Overextending leads to self discovery

Standard

Seth wrote a really good blog post about Underextending, which got me thinking.

Last year I took some very big financial, personal, emotional and reputational risks, in two countries. I completely overextended myself. It hurt like hell. There were times when I thought I’d never get through it all. There were many times when I thought I was going to lose everything. And I mean everything. I got to the end of last year, and I was broken from overextending myself. I won’t go into the tactical stuff and what I did to get through it just yet, mainly ‘cos it’s still too close.

What I think is important in the context of Seth’s blog post, is that the overextending from last year has led to so many great things that are happening now, and it’s just the beginning.

I didn’t see or predict it last year, I just knew they had to be done. If I had have known then what I’ve seen now, I would definitely have spent less time worrying.

Too often we back away from apparent pain, in fear of the risks involved, not looking at the benefits that may come afterwards. If anything, the last 18 months has taught me that well timed, well executed overextension is actually what creates the lifechanging progress we all crave.

Where are the meetups?

Standard

Last evening we had an informal meetup for BigData people in London, where we got to listen to some interesting talks from people working in BigData, and meet some cool people. Held at WhiteBearYard, where PassionCapital is based.

That in itself is not the interesting for most people ;-)

But what is, is that a bunch of people got together to share what they’re doing, and talk about some interesting problems and solutions they’re dealing with. This is how you learn new stuff, meet new people like yourself, find new hires, and broaden your horizons. It’s essential.

Where are the meetups ?
Where are people gathering to learn, interact, and take over the world?
What elegant solutions are people working on to difficult problems?

An open letter to African technologists

Standard

PASSION = BRAIN FUEL.
DUMB BRAIN FULL OF GAS ALWAYS BEAT SMART BRAIN WITH EMPTY TANK.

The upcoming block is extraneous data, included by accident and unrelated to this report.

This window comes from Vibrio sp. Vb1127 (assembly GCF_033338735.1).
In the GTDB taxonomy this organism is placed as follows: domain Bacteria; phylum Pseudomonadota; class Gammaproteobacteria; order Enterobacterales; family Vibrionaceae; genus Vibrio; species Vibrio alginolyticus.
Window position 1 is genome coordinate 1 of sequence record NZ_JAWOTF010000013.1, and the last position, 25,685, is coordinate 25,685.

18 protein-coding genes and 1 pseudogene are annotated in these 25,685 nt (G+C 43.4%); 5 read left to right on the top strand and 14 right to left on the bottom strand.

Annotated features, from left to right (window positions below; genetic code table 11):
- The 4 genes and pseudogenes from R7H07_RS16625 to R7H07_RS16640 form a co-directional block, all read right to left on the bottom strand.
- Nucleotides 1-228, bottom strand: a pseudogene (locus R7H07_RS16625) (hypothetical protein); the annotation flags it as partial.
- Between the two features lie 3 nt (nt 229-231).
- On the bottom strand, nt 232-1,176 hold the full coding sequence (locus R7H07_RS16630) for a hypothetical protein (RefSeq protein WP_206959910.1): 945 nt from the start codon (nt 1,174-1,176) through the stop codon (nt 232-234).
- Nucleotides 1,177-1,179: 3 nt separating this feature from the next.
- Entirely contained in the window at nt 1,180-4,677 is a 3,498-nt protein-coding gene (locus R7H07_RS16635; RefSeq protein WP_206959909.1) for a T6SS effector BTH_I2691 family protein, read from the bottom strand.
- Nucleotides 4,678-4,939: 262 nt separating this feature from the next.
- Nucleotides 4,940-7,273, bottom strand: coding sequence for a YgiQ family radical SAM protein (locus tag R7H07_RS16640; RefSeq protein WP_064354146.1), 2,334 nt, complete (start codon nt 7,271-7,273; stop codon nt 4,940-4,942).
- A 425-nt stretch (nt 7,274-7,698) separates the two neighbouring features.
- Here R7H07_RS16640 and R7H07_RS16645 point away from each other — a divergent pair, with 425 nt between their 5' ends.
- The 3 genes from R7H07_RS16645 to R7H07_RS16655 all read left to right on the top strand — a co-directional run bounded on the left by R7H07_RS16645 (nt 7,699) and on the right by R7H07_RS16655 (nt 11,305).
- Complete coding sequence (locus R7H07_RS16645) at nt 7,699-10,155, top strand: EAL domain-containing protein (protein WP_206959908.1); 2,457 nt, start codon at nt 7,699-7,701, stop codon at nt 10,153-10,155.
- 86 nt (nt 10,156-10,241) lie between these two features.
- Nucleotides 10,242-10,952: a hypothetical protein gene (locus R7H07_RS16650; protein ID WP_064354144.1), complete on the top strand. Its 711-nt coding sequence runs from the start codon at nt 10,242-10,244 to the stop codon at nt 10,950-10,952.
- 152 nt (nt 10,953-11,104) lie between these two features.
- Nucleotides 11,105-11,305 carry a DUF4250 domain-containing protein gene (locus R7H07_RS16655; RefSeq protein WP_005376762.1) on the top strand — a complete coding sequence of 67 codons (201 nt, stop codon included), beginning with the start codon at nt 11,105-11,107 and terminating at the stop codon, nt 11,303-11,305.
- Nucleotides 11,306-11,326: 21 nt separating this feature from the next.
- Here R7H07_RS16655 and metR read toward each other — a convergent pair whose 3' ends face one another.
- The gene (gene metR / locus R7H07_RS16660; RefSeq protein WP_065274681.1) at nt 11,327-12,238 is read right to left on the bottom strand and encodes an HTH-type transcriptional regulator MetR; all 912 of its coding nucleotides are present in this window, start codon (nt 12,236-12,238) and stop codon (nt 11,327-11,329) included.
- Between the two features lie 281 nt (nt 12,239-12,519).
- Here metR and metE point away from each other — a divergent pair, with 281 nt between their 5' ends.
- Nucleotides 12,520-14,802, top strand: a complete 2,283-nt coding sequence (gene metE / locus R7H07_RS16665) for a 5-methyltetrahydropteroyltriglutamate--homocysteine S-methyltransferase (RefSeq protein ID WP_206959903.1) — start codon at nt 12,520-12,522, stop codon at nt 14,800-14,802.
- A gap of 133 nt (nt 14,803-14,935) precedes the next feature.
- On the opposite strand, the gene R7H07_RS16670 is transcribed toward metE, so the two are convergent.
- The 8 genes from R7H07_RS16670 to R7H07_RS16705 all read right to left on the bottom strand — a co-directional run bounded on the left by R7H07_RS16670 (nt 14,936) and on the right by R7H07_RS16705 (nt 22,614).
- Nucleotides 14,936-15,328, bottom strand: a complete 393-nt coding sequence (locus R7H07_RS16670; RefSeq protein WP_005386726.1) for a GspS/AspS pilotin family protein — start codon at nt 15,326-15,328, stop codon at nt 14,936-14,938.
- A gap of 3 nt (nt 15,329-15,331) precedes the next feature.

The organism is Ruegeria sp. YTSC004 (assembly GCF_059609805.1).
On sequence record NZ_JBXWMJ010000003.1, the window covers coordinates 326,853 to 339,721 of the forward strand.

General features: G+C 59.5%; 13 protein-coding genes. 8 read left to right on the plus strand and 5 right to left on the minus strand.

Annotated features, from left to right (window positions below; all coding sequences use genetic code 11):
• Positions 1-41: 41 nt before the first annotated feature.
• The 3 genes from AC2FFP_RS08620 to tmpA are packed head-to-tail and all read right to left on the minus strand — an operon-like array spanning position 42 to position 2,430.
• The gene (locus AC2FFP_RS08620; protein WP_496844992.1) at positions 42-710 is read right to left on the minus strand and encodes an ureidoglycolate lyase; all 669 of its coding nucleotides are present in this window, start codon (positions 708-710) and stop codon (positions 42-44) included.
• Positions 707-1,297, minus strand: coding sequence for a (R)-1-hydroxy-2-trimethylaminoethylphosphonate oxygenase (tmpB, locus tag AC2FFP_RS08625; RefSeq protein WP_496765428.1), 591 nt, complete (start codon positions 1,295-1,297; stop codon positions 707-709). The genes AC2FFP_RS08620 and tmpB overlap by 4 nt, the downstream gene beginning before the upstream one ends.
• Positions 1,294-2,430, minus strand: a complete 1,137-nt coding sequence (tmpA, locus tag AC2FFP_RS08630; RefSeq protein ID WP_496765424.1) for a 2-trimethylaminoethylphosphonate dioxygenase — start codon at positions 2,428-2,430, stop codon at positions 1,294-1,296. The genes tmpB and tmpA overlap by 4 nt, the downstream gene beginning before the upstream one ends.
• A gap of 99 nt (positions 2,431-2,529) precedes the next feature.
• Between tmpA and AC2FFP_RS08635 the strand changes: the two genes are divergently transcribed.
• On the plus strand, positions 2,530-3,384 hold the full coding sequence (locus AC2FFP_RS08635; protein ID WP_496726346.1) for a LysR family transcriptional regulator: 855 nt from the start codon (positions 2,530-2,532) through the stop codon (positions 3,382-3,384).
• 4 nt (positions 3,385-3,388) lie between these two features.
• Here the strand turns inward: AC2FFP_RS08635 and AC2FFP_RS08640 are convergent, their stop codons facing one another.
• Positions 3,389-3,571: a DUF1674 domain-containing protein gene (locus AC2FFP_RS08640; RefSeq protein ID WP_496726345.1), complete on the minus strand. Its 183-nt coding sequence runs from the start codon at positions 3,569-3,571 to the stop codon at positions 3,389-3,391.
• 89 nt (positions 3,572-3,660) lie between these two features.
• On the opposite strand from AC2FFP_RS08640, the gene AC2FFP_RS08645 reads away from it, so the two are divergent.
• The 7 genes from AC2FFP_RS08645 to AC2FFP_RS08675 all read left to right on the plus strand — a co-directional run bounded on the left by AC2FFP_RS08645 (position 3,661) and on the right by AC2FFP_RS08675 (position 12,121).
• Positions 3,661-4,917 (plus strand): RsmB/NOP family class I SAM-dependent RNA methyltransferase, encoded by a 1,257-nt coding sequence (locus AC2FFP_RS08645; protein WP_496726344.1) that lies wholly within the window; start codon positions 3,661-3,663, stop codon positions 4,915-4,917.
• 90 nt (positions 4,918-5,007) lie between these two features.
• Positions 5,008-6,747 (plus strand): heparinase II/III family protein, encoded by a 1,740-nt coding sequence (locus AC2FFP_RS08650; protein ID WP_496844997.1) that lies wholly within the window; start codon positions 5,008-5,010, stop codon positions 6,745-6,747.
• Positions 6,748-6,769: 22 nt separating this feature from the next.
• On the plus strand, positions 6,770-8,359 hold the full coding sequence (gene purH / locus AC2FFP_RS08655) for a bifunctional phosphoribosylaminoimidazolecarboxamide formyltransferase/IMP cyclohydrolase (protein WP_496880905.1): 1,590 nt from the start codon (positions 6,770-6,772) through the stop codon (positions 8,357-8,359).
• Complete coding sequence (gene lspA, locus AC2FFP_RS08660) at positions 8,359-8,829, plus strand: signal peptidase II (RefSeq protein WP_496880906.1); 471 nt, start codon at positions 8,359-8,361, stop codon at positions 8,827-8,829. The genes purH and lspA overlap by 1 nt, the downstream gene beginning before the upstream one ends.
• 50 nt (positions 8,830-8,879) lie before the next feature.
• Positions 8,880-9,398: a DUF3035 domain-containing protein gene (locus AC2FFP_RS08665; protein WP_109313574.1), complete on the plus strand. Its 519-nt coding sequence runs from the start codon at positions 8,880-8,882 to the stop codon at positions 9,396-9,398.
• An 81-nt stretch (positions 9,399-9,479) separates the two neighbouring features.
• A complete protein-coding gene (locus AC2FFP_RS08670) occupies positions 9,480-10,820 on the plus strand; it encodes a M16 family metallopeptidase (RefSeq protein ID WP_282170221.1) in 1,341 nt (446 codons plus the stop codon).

SMART BRAIN WITH FULL TANK BEAT EVERYONE.

Dear African technologist, hacker, developer, geek, product guy, dreamer, thinker, tinkerer, manager, CEO, multi-national-organisation-in-Africa,

We’re at the beginning of a shift in technology usage, where mobile adoption and usage is quickly going to become more prevalent and ubiquitous than the PC. Bandwidth is getting faster and cheaper for both PC and mobile, despite the monopolies that have held everyone back for years. Infrastructure is now massively cheap and easy to scale. There are toolkits, API’s, platforms, frameworks, services and stacks for almost every technology need you may have. It’s easier now to create something, and innovate, than it ever has been. Not moving forward means you’re being left behind.

The traditional approaches we’ve been using for years are dying. People are looking for authenticity, value, engagement, real’ness for want of a better word.

Dream. Find something that provides value. Help people to get some of that value. Make it great. Remove the crappy stuff.

Stop banging the same drums. Stop thinking you’ve got it all figured out. Approach problems differently. Give your people space to think and tinker. Innovate.

Get massively hyped about your product or service. Tell everyone you know. Let go of any conservativeness you may have, because if you can’t get excited about what you do, then no-one else will. If you’re working for a crap company, leave it. There are better things to do with your precious time.

We can learn a lot from places like Silicon Valley, New York, Berlin, Israel, London, Austin, Chile, Singapore, Ireland and India. We can learn even more from the people who live in those places, how they work, what they do with their time, and ultimately the success they create. We can also learn from the people we live among, by asking them about the problems they face.

There is no shortage of investors or money, only shortages of good people, scalable and executable opportunities. Be the person who can execute and scale, and do it with a product that people will use, and the money won’t be a problem. But don’t use a perceived lack of investors, internal or external, as an excuse.